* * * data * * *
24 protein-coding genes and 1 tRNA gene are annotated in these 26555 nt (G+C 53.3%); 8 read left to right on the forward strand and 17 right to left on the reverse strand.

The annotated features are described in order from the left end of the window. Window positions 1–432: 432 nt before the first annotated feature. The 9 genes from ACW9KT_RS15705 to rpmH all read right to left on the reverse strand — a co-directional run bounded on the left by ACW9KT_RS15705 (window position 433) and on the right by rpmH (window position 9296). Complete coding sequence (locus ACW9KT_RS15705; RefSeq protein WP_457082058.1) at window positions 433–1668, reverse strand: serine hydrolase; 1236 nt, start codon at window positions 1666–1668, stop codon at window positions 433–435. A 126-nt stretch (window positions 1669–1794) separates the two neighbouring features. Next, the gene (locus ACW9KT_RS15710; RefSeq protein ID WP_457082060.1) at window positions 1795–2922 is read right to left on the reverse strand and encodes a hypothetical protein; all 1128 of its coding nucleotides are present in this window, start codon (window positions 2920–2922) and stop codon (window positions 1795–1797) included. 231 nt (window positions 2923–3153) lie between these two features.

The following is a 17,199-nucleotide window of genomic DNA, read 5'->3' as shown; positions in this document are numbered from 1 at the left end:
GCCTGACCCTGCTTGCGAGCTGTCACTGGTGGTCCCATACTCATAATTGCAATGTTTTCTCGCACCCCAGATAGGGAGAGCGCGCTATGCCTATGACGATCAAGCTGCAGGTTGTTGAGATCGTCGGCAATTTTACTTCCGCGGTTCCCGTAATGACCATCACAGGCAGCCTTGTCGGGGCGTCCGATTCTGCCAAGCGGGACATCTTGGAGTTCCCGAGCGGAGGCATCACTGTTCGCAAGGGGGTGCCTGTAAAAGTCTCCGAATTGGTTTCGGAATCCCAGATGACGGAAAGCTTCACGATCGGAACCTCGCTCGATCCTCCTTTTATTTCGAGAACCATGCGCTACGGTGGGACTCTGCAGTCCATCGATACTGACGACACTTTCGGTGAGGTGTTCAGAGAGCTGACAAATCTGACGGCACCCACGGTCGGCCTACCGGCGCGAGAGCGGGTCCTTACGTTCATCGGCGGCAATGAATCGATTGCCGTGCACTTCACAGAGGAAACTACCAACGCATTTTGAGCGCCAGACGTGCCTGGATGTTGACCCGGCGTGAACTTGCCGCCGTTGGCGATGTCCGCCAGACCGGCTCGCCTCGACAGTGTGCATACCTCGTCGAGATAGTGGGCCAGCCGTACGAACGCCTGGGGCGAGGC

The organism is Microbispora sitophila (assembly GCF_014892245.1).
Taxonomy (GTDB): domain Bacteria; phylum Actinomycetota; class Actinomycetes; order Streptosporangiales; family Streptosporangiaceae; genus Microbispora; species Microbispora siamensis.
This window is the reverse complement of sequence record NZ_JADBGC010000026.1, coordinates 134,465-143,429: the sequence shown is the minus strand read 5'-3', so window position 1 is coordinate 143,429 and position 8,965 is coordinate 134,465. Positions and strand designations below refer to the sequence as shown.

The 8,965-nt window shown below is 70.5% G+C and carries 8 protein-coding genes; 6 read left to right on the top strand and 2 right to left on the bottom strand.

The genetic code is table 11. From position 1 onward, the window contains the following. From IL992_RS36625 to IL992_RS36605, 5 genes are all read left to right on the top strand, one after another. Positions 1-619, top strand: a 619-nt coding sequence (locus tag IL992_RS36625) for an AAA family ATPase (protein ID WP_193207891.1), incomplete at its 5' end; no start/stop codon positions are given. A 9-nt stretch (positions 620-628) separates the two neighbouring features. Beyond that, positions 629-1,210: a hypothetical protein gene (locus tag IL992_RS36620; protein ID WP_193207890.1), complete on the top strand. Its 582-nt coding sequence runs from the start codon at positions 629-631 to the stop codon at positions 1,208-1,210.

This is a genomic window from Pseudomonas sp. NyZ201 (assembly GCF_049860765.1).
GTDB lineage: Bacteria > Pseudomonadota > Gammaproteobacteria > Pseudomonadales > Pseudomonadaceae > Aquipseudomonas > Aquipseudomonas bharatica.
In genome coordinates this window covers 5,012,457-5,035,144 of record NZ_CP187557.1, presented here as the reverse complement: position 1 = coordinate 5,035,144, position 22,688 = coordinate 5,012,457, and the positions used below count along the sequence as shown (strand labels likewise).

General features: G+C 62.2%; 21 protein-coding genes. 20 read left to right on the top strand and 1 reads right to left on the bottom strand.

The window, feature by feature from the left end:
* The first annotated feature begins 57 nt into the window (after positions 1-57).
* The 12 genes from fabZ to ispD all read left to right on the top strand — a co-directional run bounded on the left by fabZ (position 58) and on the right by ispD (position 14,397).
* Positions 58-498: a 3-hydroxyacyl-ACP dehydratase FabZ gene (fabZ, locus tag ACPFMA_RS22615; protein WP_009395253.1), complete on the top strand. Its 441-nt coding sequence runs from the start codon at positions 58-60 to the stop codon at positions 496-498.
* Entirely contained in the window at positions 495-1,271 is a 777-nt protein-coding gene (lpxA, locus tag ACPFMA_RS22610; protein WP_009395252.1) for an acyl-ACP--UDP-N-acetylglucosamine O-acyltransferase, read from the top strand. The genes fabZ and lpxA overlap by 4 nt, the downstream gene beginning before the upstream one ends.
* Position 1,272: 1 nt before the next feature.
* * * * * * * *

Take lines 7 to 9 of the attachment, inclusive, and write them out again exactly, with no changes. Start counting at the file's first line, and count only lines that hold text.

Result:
This window is the reverse complement of sequence record NZ_JADBGC010000026.1, coordinates 134,465-143,429: the sequence shown is the minus strand read 5'-3', so window position 1 is coordinate 143,429 and position 8,965 is coordinate 134,465. Positions and strand designations below refer to the sequence as shown.

The 8,965-nt window shown below is 70.5% G+C and carries 8 protein-coding genes; 6 read left to right on the top strand and 2 right to left on the bottom strand.

The genetic code is table 11. From position 1 onward, the window contains the following. From IL992_RS36625 to IL992_RS36605, 5 genes are all read left to right on the top strand, one after another. Positions 1-619, top strand: a 619-nt coding sequence (locus tag IL992_RS36625) for an AAA family ATPase (protein ID WP_193207891.1), incomplete at its 5' end; no start/stop codon positions are given. A 9-nt stretch (positions 620-628) separates the two neighbouring features. Beyond that, positions 629-1,210: a hypothetical protein gene (locus tag IL992_RS36620; protein ID WP_193207890.1), complete on the top strand. Its 582-nt coding sequence runs from the start codon at positions 629-631 to the stop codon at positions 1,208-1,210.